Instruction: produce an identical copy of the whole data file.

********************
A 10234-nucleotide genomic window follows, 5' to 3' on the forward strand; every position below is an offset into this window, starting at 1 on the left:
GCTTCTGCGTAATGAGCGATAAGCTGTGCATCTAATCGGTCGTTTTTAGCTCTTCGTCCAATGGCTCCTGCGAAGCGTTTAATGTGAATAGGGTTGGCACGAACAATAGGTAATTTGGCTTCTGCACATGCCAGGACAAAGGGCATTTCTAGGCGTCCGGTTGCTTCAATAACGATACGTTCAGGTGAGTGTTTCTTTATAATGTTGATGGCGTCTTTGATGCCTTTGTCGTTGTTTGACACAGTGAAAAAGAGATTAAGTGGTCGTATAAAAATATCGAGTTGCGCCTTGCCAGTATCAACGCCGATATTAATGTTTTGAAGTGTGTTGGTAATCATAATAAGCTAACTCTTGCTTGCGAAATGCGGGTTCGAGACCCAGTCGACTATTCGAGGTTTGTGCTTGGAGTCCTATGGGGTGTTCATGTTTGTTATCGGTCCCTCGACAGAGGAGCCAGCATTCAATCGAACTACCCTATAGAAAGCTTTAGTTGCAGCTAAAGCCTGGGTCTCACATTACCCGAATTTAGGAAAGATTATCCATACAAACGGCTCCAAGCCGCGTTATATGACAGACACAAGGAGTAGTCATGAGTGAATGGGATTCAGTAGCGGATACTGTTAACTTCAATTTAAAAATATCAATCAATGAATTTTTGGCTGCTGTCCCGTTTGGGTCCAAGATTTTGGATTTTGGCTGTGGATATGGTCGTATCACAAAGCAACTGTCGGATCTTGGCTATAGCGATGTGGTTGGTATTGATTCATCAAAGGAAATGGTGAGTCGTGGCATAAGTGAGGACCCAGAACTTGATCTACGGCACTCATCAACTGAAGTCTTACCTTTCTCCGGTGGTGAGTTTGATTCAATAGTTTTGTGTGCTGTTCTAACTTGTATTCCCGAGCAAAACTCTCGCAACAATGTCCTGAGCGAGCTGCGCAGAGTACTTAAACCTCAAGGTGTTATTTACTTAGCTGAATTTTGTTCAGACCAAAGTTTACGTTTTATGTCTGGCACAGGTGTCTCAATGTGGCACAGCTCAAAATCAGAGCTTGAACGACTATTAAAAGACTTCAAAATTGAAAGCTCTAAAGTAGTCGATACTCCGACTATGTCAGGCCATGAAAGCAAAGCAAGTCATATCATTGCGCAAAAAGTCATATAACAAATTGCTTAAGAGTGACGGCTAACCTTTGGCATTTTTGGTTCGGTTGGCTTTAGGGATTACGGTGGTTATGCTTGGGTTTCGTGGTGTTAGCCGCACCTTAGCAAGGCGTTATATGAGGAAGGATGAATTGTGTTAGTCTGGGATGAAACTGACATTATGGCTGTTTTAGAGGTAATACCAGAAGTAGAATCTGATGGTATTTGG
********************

A 10234-nucleotide genomic window follows, 5' to 3' on the forward strand; every position below is an offset into this window, starting at 1 on the left:
GCTTCTGCGTAATGAGCGATAAGCTGTGCATCTAATCGGTCGTTTTTAGCTCTTCGTCCAATGGCTCCTGCGAAGCGTTTAATGTGAATAGGGTTGGCACGAACAATAGGTAATTTGGCTTCTGCACATGCCAGGACAAAGGGCATTTCTAGGCGTCCGGTTGCTTCAATAACGATACGTTCAGGTGAGTGTTTCTTTATAATGTTGATGGCGTCTTTGATGCCTTTGTCGTTGTTTGACACAGTGAAAAAGAGATTAAGTGGTCGTATAAAAATATCGAGTTGCGCCTTGCCAGTATCAACGCCGATATTAATGTTTTGAAGTGTGTTGGTAATCATAATAAGCTAACTCTTGCTTGCGAAATGCGGGTTCGAGACCCAGTCGACTATTCGAGGTTTGTGCTTGGAGTCCTATGGGGTGTTCATGTTTGTTATCGGTCCCTCGACAGAGGAGCCAGCATTCAATCGAACTACCCTATAGAAAGCTTTAGTTGCAGCTAAAGCCTGGGTCTCACATTACCCGAATTTAGGAAAGATTATCCATACAAACGGCTCCAAGCCGCGTTATATGACAGACACAAGGAGTAGTCATGAGTGAATGGGATTCAGTAGCGGATACTGTTAACTTCAATTTAAAAATATCAATCAATGAATTTTTGGCTGCTGTCCCGTTTGGGTCCAAGATTTTGGATTTTGGCTGTGGATATGGTCGTATCACAAAGCAACTGTCGGATCTTGGCTATAGCGATGTGGTTGGTATTGATTCATCAAAGGAAATGGTGAGTCGTGGCATAAGTGAGGACCCAGAACTTGATCTACGGCACTCATCAACTGAAGTCTTACCTTTCTCCGGTGGTGAGTTTGATTCAATAGTTTTGTGTGCTGTTCTAACTTGTATTCCCGAGCAAAACTCTCGCAACAATGTCCTGAGCGAGCTGCGCAGAGTACTTAAACCTCAAGGTGTTATTTACTTAGCTGAATTTTGTTCAGACCAAAGTTTACGTTTTATGTCTGGCACAGGTGTCTCAATGTGGCACAGCTCAAAATCAGAGCTTGAACGACTATTAAAAGACTTCAAAATTGAAAGCTCTAAAGTAGTCGATACTCCGACTATGTCAGGCCATGAAAGCAAAGCAAGTCATATCATTGCGCAAAAAGTCATATAACAAATTGCTTAAGAGTGACGGCTAACCTTTGGCATTTTTGGTTCGGTTGGCTTTAGGGATTACGGTGGTTATGCTTGGGTTTCGTGGTGTTAGCCGCACCTTAGCAAGGCGTTATATGAGGAAGGATGAATTGTGTTAGTCTGGGATGAAACTGACATTATGGCTGTTTTAGAGGTAATACCAGAAGTAGAATCTGATGGTATTTGG